Rocky, Alex and Money are three Detroit thieves who get their kicks by breaking into the houses of wealthy people. Money gets word about a blind veteran who won a major cash settlement following the death of his only child. Figuring he’s an easy target, the trio invades the man’s secluded home in an abandoned neighbourhood. Finding themselves trapped inside, the young intruders must fight for their lives after making a shocking discovery about their supposedly helpless victim.
“The Locked Room” is a long used cinema trope given regular airings to various degrees of success. Getting your protagonists held in some way in a confined space and picking them off one by one is an effective and efficient storytelling method. Here, writer/director Fede Alvarez fuses it with currently-in-favour jump scares to wonderful effect.
Alex’s Dad runs a home security company, handily keeping copies of clients keys in his home office. Together with unrequited crush Rocky and her unstable boyfriend Money, Alex ‘borrows’ these keys to rob the few remaining rich people left in an otherwise desolate Detroit, smashing windows and setting off the alarm only after they’ve plundered and trashed the property, all the better to maintain the illusion that it was a regular robbery. With information that a blind army vet living in an abandoned street has a potential huge score in his home, the three decide on one final big job and the chance to finally escape Detroit.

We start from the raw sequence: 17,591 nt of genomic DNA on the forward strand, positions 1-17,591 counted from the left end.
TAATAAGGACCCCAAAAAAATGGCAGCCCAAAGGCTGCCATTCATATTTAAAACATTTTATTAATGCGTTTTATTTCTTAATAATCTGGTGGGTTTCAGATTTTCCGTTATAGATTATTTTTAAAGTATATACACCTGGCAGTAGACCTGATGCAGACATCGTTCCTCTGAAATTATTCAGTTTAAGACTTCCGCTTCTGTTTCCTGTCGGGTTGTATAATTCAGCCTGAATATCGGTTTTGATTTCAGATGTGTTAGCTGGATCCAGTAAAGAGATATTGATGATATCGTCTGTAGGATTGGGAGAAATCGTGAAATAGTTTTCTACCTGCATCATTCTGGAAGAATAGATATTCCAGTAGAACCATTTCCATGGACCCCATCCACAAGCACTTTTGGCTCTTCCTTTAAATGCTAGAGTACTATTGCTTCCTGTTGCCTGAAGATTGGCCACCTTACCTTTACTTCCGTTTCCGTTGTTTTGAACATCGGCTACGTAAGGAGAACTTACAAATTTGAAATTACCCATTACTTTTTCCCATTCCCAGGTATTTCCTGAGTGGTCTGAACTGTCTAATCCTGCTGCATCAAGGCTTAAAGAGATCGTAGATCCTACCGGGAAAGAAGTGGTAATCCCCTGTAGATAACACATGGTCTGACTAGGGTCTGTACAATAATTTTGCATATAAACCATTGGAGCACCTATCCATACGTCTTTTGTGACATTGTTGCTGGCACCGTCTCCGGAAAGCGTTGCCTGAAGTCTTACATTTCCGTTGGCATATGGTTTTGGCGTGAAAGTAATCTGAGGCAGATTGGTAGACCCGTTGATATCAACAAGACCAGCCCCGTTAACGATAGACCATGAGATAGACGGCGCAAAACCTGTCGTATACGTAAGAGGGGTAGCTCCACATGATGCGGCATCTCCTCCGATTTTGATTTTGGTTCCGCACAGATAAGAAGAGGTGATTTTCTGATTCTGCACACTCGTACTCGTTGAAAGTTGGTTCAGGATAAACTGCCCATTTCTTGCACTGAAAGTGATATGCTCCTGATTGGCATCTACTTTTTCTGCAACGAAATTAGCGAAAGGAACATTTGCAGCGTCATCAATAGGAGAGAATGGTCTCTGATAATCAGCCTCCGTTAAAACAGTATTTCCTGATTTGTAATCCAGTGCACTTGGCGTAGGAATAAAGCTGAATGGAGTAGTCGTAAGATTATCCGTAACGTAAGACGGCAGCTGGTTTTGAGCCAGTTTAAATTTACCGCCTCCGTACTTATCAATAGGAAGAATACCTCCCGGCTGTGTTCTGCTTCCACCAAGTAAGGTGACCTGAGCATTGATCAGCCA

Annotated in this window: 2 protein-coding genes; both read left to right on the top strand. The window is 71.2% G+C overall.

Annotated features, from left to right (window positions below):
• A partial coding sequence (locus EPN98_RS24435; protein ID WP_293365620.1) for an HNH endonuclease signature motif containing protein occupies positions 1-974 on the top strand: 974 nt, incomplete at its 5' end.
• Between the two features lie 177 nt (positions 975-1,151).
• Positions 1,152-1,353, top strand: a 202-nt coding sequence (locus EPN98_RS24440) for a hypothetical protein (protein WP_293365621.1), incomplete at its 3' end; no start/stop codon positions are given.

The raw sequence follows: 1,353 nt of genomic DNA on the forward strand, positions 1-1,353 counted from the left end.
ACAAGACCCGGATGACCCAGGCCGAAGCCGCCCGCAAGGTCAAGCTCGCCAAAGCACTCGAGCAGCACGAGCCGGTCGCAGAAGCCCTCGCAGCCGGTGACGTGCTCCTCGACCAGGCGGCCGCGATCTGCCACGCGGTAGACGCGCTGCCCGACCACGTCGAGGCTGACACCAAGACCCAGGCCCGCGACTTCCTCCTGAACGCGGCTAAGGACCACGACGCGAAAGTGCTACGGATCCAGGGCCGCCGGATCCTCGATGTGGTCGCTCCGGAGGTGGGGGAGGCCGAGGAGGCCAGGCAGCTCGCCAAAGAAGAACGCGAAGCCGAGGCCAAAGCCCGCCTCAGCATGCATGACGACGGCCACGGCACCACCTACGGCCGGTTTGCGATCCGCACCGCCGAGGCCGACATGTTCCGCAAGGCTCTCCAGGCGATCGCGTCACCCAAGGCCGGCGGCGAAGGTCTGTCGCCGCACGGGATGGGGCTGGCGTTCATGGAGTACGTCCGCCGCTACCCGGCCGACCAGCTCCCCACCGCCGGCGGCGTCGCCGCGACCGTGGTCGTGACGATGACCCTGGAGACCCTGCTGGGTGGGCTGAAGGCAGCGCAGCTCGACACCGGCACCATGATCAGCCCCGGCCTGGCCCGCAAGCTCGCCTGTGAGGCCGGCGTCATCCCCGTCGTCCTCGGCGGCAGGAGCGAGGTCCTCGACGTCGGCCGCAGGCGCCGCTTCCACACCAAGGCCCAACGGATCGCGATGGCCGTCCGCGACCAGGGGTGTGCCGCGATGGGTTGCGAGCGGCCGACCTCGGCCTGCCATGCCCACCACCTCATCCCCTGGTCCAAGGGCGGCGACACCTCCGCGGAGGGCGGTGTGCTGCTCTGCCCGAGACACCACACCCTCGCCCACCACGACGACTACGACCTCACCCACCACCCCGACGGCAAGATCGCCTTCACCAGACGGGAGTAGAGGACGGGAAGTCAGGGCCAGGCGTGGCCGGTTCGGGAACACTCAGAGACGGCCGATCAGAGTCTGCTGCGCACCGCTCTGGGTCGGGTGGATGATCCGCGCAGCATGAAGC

For Rocky, this is the chance to flee her scumbag, trailer-trash family and take her young sister with her. Money wants…well, money (I guess we know how he got his name) and Alex just wants Rocky. They break into the blind man’s house, use basic chemistry to drug him into a deep sleep and search for the wad of bills they hope is hidden somewhere. But our victim somehow wakes up and shows he is far more capable than they every thought possible. As one of them is killed and the remaining two desperately try to flee the house, a chilling secret is revealed that turns a regular home invasion into something far more insidious.
Most effective in moments of complete silence, with our robbers holding their breath so as not to alert the roaming veteran, Alvarez keeps the tension ramped up and manages effective methods of keeping them in a house with plenty of windows and doors. Questions about how a blind man with (presumably) heightened hearing sleeps soundly as his home is loudly invaded, why he keeps all his cash in handy bills in the closet or how his basement seems to be several times larger than the house on top barely register as you desperately hope our young thieves survive their ordeal. The twist at the halfway point is wonderfully shocking, making you realise these guys are in serious, mortal danger. And with no big name stars (at least yet; we predict big things for Levy), being clueless about who will live or not merely adds to the tension. Only a flash-forward at the beginning potentially ruins the flow, a decision that proves redundant and ill-advised.
Lang, still riding the Avatar fame-wave, is extremely effective as the blind veteran (he’s never named), those foggy, glassed-over always staring eyes providing the film’s most chilling moments. After Alvarez unwisely made a (decidedly un-groovy) remake of The Evil Dead, Don’t Breathe comes as something of a nice surprise, managing to feel fresh and new despite using every horror and jump cliché going. Some may think it a little too nasty in places, and the open ending is pretty superfluous (a quick, cheap sequel will only demean this) but at just shy of 90 minutes, this is a perfect little chiller, happily staying in the realm of the real with no ghosts nor supernatural ghouls needed to provide the scares. A very pissed off, deranged blind man is all you need.